I, along with most people on my trip, am asking themselves a very important question recently.
As we get settled into Israeli society, familiarize ourselves with their social norms, and evolve ourselves into residents instead of tourists; we are trying to better understand our professionals selves, while also trying to understand how Judaism and Zionism will fit into our lives in the coming months, but more importantly, what role it will play in the remainder of our lives.
The state of Israel’s birth is an enormous feat and to this day — and regardless of your personal views –
you have to be in awe in simply the existence of the state. After thousands of years and countless exiles there is finally a place to call home for the Jewish people.
Now for my take on religion:
If a person starts to perform random and eccentric rituals on their own, they are deemed crazy and erratic, but if millions of people are performing the same rituals, they are part of a religion and are no longer deemed crazy. Well, that’s just silly.
It’s also interesting to me why there is such a high correlation between the religion, if any, that is practiced by your parents, grandparents, etc. and the religion that you practice now, or the one that you eventually blend into your adult life. Religion to me seems to be more of a human need to be accepted amongst something larger than yourself. It also seems that this human need for inclusivity is also comforting for people in that it gives them a deeper connection to their ancestors and heritage. Once you combine the need for inclusivity with the environmental rearing of a child, it is hard for someone not follow suit in a place like The Middle East, The U.S. Midwest, India etc.
For me, it is something different. I am quite terrified of any type of organized religions; however, I naturally identify with Jews, because to me, it’s more a heritage and culture identity, rather than purely a religion.
Now, I’m sure, as I grow older, — as most people do — I will start to align my lifestyle with that of a religion, but as a recent college graduate, I will continue to assess it on a purely logical basis. Now people can say that I have no faith and that I haven’t been “showed the light”, but the simple act of following traditions of a book written thousands of years ago is something that my brain can’t comprehend, and more importantly, blindly accept.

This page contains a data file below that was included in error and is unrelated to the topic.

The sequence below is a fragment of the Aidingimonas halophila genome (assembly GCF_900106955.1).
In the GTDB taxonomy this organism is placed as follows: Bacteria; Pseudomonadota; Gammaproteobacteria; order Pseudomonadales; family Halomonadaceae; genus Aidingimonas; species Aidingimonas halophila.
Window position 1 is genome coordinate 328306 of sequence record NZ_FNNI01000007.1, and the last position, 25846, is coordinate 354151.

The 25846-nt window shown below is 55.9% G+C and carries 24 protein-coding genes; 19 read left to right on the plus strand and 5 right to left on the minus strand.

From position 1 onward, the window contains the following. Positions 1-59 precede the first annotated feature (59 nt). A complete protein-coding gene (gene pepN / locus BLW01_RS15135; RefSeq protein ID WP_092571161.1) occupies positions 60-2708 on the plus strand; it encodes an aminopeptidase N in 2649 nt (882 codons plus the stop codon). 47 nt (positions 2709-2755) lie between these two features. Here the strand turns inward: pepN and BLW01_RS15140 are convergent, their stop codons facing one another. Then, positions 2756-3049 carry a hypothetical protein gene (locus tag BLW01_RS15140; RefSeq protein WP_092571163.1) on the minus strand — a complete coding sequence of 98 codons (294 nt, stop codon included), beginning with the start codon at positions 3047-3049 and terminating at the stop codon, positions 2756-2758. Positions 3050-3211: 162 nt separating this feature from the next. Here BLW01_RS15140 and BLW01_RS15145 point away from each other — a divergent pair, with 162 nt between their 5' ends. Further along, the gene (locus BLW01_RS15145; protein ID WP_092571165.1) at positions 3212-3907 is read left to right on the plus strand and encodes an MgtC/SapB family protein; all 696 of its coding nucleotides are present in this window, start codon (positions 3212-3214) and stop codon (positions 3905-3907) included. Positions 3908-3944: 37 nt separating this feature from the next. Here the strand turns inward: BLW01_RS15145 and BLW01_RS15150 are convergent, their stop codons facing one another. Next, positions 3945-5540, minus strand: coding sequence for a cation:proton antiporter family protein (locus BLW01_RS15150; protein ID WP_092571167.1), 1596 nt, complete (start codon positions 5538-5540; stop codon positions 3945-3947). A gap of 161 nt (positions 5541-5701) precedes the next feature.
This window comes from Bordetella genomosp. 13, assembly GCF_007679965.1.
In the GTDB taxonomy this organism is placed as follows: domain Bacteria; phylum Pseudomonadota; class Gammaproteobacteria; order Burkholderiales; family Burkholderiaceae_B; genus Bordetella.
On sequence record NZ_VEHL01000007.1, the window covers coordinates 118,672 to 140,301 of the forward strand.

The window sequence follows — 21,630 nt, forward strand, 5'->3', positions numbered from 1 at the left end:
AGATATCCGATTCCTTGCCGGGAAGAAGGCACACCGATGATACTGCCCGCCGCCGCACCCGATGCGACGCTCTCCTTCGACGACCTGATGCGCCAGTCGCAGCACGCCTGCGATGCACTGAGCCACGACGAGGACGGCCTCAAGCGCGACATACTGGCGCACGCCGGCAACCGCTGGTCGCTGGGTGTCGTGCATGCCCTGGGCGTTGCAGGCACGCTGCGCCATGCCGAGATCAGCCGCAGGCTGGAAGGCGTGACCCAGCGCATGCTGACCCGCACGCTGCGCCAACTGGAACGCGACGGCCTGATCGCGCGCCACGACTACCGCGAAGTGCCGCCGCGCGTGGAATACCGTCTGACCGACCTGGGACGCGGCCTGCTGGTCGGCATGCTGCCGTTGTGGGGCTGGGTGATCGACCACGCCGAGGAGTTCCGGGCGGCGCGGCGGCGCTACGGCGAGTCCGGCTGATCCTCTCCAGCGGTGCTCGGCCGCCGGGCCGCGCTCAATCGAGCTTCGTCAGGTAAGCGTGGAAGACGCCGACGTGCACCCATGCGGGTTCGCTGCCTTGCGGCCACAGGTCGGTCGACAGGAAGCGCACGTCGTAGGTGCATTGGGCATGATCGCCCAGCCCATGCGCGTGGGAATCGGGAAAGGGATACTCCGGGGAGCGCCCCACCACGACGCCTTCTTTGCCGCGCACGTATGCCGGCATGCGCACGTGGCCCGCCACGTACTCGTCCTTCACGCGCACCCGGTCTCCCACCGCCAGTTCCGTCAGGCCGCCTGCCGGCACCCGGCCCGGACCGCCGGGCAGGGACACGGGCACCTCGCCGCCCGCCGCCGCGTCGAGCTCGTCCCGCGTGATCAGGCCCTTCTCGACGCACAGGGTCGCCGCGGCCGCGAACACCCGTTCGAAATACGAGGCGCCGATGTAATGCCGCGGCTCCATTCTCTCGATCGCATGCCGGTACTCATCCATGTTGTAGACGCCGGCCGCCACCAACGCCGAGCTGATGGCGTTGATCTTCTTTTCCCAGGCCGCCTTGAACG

The truly extraordinary thing about Judaism, and more specifically Israel, is how you have such a pious community (Jerusalem) – by far the most in the world — coexist so close to city that promotes individuality, gay rights, and freedom of expression (Tel Aviv). Orthodox men stand on the street and ask me every Shabbat if I would like to daven with them, right there in public. I always turn them down, but the comforting thing about it is that they never follow up with an empty threat about bad karma or the afterlife of pain and suffering. It’s truly a religion of acceptance and love, and that must be the reason why I enjoy Israel so much; there is no real compelling force that guilt you into becoming more faithful to Judaism, it’s the underlying Jewish roots that exist and the comfort that you feel as if you’re always in the presence of family.
I often have trouble writing about my experience in Israel and that’s because there is no one path to describing how I feel about this place. Everything is controversial. And everything is biased, in one way or another.
Unfortunately for us, the conflict is perpetual; the war is inevitable; the oppression is unbearable. Jews have grown long accustomed to prejudice and hostility and one I cannot refuse to admit the special connection I have to this land, no matter how secular I may be. It most certainly is worth fighting for.
See the original article here.